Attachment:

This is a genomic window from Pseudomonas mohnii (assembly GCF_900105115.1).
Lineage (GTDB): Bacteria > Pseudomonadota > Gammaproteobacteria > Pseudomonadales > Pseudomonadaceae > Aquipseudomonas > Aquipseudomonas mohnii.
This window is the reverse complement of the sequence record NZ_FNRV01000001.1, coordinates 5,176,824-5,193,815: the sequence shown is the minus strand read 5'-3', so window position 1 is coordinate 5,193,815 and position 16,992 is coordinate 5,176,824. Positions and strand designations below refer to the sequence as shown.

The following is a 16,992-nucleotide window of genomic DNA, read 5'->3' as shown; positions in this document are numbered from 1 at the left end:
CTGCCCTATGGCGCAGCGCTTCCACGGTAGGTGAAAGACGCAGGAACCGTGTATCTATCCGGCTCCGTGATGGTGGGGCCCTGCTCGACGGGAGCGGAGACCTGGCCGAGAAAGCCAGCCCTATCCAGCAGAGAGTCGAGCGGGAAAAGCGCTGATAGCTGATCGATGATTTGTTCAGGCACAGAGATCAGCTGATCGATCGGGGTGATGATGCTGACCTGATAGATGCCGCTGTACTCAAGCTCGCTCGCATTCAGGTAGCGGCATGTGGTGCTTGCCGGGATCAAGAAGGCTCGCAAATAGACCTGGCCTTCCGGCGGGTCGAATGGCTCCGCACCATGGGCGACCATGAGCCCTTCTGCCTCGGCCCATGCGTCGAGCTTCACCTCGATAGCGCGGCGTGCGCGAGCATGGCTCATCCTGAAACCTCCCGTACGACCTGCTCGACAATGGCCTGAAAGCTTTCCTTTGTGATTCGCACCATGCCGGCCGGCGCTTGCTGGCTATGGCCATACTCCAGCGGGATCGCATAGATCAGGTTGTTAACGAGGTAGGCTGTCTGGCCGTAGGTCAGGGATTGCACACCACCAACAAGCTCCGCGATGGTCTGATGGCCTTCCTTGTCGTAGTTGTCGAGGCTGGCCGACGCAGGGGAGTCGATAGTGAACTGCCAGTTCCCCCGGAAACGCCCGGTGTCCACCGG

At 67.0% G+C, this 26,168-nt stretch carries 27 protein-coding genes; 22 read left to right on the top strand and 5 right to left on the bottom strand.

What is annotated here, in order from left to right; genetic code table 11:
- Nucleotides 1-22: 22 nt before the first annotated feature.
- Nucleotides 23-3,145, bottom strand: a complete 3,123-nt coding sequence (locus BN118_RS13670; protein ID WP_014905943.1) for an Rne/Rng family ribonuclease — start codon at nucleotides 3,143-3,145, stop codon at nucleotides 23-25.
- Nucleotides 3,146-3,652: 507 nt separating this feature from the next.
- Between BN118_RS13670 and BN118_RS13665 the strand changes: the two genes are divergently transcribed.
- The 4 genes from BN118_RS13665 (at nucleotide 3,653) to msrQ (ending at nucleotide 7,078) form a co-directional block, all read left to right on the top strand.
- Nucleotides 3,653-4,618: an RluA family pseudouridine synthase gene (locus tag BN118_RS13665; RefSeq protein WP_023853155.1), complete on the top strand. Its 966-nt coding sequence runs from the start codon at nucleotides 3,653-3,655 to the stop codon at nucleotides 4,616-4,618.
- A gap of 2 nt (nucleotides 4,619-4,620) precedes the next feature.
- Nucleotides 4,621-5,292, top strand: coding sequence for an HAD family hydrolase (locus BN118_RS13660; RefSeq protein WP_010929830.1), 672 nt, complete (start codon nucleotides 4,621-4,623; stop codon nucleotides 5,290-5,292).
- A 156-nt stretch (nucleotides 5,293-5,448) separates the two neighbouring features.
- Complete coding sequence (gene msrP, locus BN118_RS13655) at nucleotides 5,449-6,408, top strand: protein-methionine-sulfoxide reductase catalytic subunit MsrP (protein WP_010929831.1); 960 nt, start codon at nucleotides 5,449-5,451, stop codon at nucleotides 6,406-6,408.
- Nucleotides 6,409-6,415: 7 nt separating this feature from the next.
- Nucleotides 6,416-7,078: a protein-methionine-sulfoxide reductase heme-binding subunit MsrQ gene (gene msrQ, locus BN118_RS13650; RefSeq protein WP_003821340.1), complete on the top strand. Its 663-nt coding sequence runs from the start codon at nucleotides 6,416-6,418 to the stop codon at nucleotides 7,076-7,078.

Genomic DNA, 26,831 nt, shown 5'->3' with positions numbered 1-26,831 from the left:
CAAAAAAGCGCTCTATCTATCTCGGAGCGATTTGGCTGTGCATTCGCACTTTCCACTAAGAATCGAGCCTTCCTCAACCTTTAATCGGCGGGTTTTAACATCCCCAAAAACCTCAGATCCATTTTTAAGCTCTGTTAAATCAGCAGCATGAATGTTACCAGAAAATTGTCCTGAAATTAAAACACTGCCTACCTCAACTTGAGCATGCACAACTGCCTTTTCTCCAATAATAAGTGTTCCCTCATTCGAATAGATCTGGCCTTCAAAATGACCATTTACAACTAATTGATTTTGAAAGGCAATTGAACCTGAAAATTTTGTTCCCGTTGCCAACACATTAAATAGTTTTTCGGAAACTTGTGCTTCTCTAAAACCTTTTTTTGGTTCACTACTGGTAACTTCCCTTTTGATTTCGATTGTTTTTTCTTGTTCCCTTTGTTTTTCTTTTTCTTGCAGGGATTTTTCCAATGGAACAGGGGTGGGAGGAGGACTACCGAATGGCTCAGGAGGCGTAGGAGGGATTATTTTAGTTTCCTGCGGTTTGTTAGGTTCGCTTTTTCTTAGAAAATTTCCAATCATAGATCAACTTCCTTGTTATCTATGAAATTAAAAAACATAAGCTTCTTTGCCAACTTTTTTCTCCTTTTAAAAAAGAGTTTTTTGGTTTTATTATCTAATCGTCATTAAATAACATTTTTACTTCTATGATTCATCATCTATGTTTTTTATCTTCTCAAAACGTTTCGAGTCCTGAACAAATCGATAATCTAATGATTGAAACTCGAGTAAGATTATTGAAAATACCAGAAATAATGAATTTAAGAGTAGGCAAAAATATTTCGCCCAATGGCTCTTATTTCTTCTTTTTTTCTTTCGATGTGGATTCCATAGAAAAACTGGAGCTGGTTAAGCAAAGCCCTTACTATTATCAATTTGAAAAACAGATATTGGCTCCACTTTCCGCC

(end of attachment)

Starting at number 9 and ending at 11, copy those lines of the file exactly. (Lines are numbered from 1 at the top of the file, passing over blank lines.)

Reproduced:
- Nucleotides 23-3,145, bottom strand: a complete 3,123-nt coding sequence (locus BN118_RS13670; protein ID WP_014905943.1) for an Rne/Rng family ribonuclease — start codon at nucleotides 3,143-3,145, stop codon at nucleotides 23-25.
- Nucleotides 3,146-3,652: 507 nt separating this feature from the next.
- Between BN118_RS13670 and BN118_RS13665 the strand changes: the two genes are divergently transcribed.